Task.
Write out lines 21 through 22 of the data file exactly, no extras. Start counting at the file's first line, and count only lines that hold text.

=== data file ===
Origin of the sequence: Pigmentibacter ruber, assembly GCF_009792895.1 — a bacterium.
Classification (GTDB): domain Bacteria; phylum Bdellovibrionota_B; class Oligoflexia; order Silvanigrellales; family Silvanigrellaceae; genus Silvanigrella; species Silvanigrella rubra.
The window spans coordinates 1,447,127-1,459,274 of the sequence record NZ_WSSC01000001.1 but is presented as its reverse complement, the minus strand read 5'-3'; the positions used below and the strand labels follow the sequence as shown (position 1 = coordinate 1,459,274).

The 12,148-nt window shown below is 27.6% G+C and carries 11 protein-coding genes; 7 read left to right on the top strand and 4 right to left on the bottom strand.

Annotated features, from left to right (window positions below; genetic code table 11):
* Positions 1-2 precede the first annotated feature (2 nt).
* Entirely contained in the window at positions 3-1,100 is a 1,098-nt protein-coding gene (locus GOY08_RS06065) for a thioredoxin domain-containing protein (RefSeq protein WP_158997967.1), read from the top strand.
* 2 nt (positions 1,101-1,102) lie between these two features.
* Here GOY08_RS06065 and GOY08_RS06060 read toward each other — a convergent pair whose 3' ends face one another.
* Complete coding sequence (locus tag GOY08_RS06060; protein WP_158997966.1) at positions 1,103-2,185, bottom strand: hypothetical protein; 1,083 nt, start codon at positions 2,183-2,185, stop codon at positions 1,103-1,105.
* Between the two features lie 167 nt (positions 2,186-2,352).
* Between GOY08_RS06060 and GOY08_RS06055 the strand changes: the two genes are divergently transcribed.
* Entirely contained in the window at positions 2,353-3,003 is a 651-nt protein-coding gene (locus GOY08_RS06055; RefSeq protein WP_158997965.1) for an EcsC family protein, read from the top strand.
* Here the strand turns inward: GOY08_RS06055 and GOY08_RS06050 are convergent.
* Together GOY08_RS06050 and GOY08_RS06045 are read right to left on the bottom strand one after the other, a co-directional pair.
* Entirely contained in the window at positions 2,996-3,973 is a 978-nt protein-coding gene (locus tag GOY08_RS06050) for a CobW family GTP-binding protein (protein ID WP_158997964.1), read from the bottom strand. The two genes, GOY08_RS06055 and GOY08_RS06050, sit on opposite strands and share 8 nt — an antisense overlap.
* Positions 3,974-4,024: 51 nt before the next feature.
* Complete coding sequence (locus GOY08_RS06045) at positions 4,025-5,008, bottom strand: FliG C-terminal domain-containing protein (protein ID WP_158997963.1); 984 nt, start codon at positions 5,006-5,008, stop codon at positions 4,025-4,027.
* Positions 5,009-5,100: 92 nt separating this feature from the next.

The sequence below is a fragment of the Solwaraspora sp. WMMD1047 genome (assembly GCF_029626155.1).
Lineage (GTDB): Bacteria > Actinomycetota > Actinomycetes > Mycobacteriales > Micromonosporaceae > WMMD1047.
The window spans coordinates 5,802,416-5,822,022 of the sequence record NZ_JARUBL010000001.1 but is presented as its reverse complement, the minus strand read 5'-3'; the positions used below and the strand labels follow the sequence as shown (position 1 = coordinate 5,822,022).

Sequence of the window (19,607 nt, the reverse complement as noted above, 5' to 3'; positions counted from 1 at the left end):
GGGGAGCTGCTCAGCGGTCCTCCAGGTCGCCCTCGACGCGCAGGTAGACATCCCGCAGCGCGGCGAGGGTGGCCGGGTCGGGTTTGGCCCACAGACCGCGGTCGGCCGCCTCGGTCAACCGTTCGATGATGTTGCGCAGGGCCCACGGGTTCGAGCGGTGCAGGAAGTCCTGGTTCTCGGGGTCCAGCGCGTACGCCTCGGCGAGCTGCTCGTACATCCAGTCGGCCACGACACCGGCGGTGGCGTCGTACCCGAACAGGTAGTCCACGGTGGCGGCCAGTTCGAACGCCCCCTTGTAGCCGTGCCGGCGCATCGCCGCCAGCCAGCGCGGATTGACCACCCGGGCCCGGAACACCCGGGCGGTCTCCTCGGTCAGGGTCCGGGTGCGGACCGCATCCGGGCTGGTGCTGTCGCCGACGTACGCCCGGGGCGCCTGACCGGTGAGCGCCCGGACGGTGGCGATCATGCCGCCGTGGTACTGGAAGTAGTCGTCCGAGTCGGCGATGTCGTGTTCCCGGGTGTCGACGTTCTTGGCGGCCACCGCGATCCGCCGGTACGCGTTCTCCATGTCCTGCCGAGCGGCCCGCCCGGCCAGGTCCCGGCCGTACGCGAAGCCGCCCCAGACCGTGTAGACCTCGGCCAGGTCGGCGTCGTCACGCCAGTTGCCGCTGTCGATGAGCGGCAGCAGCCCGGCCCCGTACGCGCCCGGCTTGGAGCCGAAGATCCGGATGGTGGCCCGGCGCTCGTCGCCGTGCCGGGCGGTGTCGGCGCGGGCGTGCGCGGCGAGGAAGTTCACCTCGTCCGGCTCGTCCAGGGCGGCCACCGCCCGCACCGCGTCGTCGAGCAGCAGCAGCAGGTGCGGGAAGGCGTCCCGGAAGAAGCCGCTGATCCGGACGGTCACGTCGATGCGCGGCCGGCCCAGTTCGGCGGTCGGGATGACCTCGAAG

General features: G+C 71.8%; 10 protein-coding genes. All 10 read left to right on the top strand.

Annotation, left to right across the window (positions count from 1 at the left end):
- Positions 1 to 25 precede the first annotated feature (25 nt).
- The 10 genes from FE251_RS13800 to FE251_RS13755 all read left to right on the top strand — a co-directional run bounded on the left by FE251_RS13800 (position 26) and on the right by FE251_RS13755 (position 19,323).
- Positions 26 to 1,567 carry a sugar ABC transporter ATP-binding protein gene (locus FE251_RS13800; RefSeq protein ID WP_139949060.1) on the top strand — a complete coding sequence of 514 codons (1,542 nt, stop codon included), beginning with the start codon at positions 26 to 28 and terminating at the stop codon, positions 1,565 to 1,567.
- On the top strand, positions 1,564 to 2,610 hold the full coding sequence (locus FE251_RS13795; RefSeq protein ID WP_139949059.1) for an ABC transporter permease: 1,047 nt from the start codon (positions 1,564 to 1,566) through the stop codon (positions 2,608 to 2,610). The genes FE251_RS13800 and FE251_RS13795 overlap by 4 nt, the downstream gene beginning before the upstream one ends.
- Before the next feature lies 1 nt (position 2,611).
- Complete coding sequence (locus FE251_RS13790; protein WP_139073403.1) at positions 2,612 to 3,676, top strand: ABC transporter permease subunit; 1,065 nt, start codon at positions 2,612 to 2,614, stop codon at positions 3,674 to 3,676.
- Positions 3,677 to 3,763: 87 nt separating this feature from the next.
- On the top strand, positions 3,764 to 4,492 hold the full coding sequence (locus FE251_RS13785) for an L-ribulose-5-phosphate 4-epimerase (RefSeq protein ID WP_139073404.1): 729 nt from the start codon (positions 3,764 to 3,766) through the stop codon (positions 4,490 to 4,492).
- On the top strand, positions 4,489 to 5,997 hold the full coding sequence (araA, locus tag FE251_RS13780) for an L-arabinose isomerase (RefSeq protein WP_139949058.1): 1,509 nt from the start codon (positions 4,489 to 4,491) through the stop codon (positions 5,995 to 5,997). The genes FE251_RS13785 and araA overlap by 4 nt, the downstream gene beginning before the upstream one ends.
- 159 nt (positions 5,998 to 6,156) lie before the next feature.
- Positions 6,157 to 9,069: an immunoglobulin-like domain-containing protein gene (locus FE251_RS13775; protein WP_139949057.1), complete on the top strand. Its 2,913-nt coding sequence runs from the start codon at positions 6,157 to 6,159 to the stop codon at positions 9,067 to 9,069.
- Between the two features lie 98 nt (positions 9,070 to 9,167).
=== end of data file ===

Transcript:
Lineage (GTDB): Bacteria > Actinomycetota > Actinomycetes > Mycobacteriales > Micromonosporaceae > WMMD1047.
The window spans coordinates 5,802,416-5,822,022 of the sequence record NZ_JARUBL010000001.1 but is presented as its reverse complement, the minus strand read 5'-3'; the positions used below and the strand labels follow the sequence as shown (position 1 = coordinate 5,822,022).